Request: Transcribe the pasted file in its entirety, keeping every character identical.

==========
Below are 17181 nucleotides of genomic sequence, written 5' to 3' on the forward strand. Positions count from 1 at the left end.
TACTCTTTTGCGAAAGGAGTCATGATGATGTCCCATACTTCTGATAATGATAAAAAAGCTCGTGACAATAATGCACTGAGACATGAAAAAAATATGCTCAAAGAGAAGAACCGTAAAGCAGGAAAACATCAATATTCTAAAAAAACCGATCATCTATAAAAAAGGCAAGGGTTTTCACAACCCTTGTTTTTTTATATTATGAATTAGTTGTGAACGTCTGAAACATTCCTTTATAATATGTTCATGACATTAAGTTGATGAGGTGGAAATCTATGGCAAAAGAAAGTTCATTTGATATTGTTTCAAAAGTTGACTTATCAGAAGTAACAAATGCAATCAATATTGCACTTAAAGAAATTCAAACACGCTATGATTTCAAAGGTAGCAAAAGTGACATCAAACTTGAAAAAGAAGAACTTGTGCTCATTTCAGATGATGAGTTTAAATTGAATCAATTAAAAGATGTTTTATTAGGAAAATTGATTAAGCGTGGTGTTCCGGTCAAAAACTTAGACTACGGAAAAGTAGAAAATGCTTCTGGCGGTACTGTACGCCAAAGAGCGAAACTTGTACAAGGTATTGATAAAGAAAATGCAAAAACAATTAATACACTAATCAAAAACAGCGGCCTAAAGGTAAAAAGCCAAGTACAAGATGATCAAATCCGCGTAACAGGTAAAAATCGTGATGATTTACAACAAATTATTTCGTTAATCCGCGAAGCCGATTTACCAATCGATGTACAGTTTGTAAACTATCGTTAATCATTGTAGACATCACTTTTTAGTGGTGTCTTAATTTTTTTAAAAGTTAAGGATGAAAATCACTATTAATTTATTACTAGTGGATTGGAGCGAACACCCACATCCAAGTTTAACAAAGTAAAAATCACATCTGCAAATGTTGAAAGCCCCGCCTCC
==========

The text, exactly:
Below are 17181 nucleotides of genomic sequence, written 5' to 3' on the forward strand. Positions count from 1 at the left end.
TACTCTTTTGCGAAAGGAGTCATGATGATGTCCCATACTTCTGATAATGATAAAAAAGCTCGTGACAATAATGCACTGAGACATGAAAAAAATATGCTCAAAGAGAAGAACCGTAAAGCAGGAAAACATCAATATTCTAAAAAAACCGATCATCTATAAAAAAGGCAAGGGTTTTCACAACCCTTGTTTTTTTATATTATGAATTAGTTGTGAACGTCTGAAACATTCCTTTATAATATGTTCATGACATTAAGTTGATGAGGTGGAAATCTATGGCAAAAGAAAGTTCATTTGATATTGTTTCAAAAGTTGACTTATCAGAAGTAACAAATGCAATCAATATTGCACTTAAAGAAATTCAAACACGCTATGATTTCAAAGGTAGCAAAAGTGACATCAAACTTGAAAAAGAAGAACTTGTGCTCATTTCAGATGATGAGTTTAAATTGAATCAATTAAAAGATGTTTTATTAGGAAAATTGATTAAGCGTGGTGTTCCGGTCAAAAACTTAGACTACGGAAAAGTAGAAAATGCTTCTGGCGGTACTGTACGCCAAAGAGCGAAACTTGTACAAGGTATTGATAAAGAAAATGCAAAAACAATTAATACACTAATCAAAAACAGCGGCCTAAAGGTAAAAAGCCAAGTACAAGATGATCAAATCCGCGTAACAGGTAAAAATCGTGATGATTTACAACAAATTATTTCGTTAATCCGCGAAGCCGATTTACCAATCGATGTACAGTTTGTAAACTATCGTTAATCATTGTAGACATCACTTTTTAGTGGTGTCTTAATTTTTTTAAAAGTTAAGGATGAAAATCACTATTAATTTATTACTAGTGGATTGGAGCGAACACCCACATCCAAGTTTAACAAAGTAAAAATCACATCTGCAAATGTTGAAAGCCCCGCCTCC